If you have made a refugee protection claim that is joined with the claim of your abuser, you can request that your claim be separated. You will then have your own hearing and you will receive your own decision.

You may want to get legal advice. If you pay someone to help you, it must be a lawyer, a law student supervised by a lawyer, a member of the Chambre des notaires du Québec, or a member of the Canadian Society of Immigration Consultants. Call your local Canada Immigration Centre to get more information. Look in the blue pages under Citizenship and Immigration.

If your sponsorship breaks down, will you be removed from Canada?

As a sponsored immigrant, you would not be removed from Canada just because your sponsorship has broken down. (See also Financial Assistance)

What kind of help is available?

The police

You can call the police if the abuser assaults you or says he will. The police will come to help. Many police officers are trained to deal with abuse in families and relationships. They can take you to a hospital if you need treatment, or they can help you leave safely.

Women's shelters

You can go to a shelter if there is one in your area. This is a safe place where you and your children can stay for a few days or weeks. Depending on your finances, you may be asked to pay for part of your stay.

Staff and volunteers at the shelter will give you support and information. They will be able to help you get legal advice, financial help and a new place to live, if this is what you want. They also have food, clothing, diapers and toys, in case you do not have time to pack. They will not tell the abuser where you are.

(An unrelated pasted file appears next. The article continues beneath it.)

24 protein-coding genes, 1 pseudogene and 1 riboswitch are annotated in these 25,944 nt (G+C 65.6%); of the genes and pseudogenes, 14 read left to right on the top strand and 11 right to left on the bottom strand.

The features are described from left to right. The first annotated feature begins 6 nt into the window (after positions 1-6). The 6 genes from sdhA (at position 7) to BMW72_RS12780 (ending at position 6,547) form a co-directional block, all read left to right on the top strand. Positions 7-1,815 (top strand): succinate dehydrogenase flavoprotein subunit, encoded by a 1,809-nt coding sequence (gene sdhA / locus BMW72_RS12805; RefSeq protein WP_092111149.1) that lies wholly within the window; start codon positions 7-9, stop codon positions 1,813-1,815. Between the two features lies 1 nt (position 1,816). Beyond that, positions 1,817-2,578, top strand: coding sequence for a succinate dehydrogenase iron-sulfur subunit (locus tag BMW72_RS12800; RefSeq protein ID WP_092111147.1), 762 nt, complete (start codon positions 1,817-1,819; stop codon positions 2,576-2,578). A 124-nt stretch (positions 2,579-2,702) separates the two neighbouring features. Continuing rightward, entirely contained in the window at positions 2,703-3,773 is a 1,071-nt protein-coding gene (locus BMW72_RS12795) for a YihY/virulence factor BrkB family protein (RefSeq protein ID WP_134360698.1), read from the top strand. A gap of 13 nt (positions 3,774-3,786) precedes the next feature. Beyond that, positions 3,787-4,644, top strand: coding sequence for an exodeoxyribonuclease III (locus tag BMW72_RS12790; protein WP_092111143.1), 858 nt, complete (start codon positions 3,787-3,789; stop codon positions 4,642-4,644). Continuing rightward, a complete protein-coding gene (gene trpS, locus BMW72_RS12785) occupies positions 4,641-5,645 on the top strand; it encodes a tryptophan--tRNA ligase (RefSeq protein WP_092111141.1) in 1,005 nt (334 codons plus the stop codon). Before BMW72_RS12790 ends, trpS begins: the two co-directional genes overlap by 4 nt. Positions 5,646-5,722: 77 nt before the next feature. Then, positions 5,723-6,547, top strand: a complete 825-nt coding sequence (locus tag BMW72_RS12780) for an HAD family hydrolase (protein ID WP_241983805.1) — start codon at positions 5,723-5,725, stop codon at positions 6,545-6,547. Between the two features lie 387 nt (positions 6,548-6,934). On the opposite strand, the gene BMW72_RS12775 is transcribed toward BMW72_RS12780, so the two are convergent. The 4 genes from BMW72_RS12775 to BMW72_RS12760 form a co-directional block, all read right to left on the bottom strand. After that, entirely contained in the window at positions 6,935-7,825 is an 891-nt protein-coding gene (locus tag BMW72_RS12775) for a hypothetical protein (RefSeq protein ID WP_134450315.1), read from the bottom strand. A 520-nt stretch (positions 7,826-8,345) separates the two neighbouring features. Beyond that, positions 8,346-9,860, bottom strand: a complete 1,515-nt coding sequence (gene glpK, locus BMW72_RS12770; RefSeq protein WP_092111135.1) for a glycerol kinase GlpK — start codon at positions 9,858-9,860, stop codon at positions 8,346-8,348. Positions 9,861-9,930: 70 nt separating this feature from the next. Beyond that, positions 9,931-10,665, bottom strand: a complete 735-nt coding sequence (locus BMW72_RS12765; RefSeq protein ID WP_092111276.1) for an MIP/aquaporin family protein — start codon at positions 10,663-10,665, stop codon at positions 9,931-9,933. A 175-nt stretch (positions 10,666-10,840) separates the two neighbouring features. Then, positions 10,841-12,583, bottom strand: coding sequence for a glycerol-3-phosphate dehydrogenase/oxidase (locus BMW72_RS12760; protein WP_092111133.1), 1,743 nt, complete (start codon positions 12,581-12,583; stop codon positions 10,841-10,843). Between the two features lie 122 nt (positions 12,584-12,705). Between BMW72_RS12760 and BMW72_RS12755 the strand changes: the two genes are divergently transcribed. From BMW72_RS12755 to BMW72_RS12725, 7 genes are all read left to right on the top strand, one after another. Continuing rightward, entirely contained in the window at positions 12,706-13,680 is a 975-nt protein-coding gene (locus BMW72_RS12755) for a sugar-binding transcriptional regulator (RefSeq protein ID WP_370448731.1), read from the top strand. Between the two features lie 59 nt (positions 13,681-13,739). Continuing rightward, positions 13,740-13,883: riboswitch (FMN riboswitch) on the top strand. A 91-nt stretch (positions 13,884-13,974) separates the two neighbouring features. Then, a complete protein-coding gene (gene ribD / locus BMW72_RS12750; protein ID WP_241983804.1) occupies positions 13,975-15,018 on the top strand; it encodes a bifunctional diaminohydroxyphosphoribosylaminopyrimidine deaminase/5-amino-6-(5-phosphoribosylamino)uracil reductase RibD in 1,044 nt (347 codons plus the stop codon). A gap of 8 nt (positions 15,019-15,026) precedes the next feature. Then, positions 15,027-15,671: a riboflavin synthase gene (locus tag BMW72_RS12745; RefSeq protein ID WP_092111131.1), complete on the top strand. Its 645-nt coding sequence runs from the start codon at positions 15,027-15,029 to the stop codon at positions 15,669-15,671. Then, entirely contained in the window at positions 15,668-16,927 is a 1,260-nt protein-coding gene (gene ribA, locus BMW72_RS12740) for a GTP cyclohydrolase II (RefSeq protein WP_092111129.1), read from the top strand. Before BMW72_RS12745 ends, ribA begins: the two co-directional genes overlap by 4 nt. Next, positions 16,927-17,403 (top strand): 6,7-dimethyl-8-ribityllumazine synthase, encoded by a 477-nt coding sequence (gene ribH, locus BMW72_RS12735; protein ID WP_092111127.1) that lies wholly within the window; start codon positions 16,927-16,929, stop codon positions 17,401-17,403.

Shelters are run by community groups. Their telephone numbers are usually listed in the first few pages of the telephone book with other emergency numbers. You can also call a shelter for advice. You do not even have to tell them your name.

Financial assistance

You may need welfare or financial assistance. If you are a permanent resident or a citizen, you are eligible to apply for welfare or other financial assistance. If you are not, you may still apply, depending on where you live. Provinces and territories have different rules about financial assistance. Call a provincial or territorial government office for advice.

If you are a sponsored immigrant your first source of funding should be your sponsor, but if your sponsorship has broken down you may be able to get financial assistance from the government.

If you are currently receiving financial assistance as a Government-Assisted Refugee or a Privately Sponsored Refugee, your assistance will not be cancelled because you leave an abusive situation. Either the government or a private sponsoring group will continue to provide for your needs as long as you are eligible. Contact your local Canada Immigration Centre, private sponsor or service-providing agency to learn about your rights and obtain the assistance you need.

When you go to court to apply for custody or to get a divorce, you can ask the court to order your children's father to pay financial support for you and the children.

What happens if...?

What happens if you report the abuser?

If the police have reason to believe you have been assaulted, the abuser may be charged with the crime. You will have to tell the police about the abuse. The police may also arrest the abuser, if they think there are grounds to do so.

If the abuser is arrested, he might stay in jail only a few hours until he appears in court at the bail hearing. After that, he may be allowed to leave, unless the court decides there is good reason to keep him in jail.

If you are afraid for your safety, tell the police before the abuser is let go. The court may set conditions for his release. For example, the court may order that the abuser must not call or see you. If the abuser does not obey the conditions, the police can arrest him again.